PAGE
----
Take a bow, capitalism — nearly 1 billion people have been taken out of extreme poverty in 20 years, thanks to markets
From an editorial in the current edition of The Economist, “Towards the End of Poverty“:
The world’s achievement in the field of poverty reduction is, by almost any measure, impressive. Although many of the original Millennium Development Goals (MDGs) —such as cutting maternal mortality by three-quarters and child mortality by two-thirds—will not be met, the aim of halving global poverty between 1990 and 2015 was achieved five years early.
The MDGs may have helped marginally, by creating a yardstick for measuring progress, and by focusing minds on the evil of poverty. Most of the credit, however, must go to capitalism and free trade, for they enable economies to grow—and it was growth, principally, that has eased destitution.
The world now knows how to reduce poverty. A lot of targeted policies—basic social safety nets and cash-transfer schemes help. So does binning policies like fuel subsidies to Indonesia’s middle class and China’s hukou household-registration system that boost inequality. But the biggest poverty-reduction measure of all is liberalizing markets to let poor people get richer. That means freeing trade between countries (Africa is still cruelly punished by tariffs) and within them (China’s real great leap forward occurred because it allowed private business to grow). Both India and Africa are crowded with monopolies and restrictive practices.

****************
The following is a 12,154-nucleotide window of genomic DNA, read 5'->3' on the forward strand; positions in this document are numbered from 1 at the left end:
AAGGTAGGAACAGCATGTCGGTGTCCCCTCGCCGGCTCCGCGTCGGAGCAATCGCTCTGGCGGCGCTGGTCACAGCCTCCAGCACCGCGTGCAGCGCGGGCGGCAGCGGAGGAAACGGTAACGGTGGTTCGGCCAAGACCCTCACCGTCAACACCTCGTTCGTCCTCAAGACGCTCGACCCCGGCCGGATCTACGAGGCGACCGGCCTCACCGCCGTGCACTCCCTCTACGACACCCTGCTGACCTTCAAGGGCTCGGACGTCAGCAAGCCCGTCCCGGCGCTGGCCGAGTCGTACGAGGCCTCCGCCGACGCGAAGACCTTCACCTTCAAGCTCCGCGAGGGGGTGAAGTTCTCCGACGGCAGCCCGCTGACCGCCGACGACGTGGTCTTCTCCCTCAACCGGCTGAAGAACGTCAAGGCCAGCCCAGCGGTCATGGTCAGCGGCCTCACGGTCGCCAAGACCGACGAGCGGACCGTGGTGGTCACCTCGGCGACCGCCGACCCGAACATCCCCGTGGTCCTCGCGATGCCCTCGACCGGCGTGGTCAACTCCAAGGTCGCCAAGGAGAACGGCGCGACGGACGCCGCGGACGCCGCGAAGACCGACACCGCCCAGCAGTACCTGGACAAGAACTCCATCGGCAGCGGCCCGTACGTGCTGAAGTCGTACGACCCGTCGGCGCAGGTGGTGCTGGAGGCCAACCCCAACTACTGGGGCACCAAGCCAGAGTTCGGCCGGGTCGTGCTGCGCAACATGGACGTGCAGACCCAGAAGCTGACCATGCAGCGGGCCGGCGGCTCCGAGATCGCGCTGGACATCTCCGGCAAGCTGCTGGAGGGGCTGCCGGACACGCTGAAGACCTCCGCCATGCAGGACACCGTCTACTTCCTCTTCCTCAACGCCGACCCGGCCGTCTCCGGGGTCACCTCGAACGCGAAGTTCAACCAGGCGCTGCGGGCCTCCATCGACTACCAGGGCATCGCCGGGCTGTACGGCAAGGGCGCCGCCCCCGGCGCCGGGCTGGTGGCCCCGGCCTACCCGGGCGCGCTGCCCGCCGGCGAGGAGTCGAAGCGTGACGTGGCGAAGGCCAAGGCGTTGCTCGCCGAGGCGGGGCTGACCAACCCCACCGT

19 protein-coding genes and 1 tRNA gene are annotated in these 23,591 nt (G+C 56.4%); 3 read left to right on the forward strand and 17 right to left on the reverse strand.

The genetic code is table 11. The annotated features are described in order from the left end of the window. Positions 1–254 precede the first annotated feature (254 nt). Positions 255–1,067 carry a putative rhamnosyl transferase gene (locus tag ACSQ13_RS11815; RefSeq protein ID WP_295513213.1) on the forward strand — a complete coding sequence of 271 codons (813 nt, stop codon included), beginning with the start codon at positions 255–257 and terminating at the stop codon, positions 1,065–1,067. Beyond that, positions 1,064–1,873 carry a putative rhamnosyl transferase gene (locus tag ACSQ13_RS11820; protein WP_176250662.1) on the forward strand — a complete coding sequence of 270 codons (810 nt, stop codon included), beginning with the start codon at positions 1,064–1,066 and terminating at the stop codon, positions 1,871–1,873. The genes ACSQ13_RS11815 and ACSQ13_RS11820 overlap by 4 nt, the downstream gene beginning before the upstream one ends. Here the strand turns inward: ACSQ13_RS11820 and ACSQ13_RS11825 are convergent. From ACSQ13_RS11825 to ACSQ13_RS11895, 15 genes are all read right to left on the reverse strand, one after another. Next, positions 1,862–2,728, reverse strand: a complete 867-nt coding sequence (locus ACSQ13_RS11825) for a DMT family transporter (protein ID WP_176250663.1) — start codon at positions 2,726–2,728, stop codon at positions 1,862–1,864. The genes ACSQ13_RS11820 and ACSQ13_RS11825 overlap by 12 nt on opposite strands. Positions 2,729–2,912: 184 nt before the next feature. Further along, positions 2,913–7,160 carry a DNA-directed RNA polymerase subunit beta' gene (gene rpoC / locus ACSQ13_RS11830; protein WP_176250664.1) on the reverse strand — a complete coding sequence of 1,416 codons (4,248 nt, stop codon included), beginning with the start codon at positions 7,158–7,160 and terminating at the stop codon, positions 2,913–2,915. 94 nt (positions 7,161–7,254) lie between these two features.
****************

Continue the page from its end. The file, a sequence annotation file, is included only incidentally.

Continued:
Many Westerners have reacted to recession by seeking to constrain markets and roll globalization back in their own countries, and they want to export these ideas to the developing world, too. It does not need such advice. It is doing quite nicely, largely thanks to the same economic principles that helped the developed world grow rich and could pull the poorest of the poor out of destitution.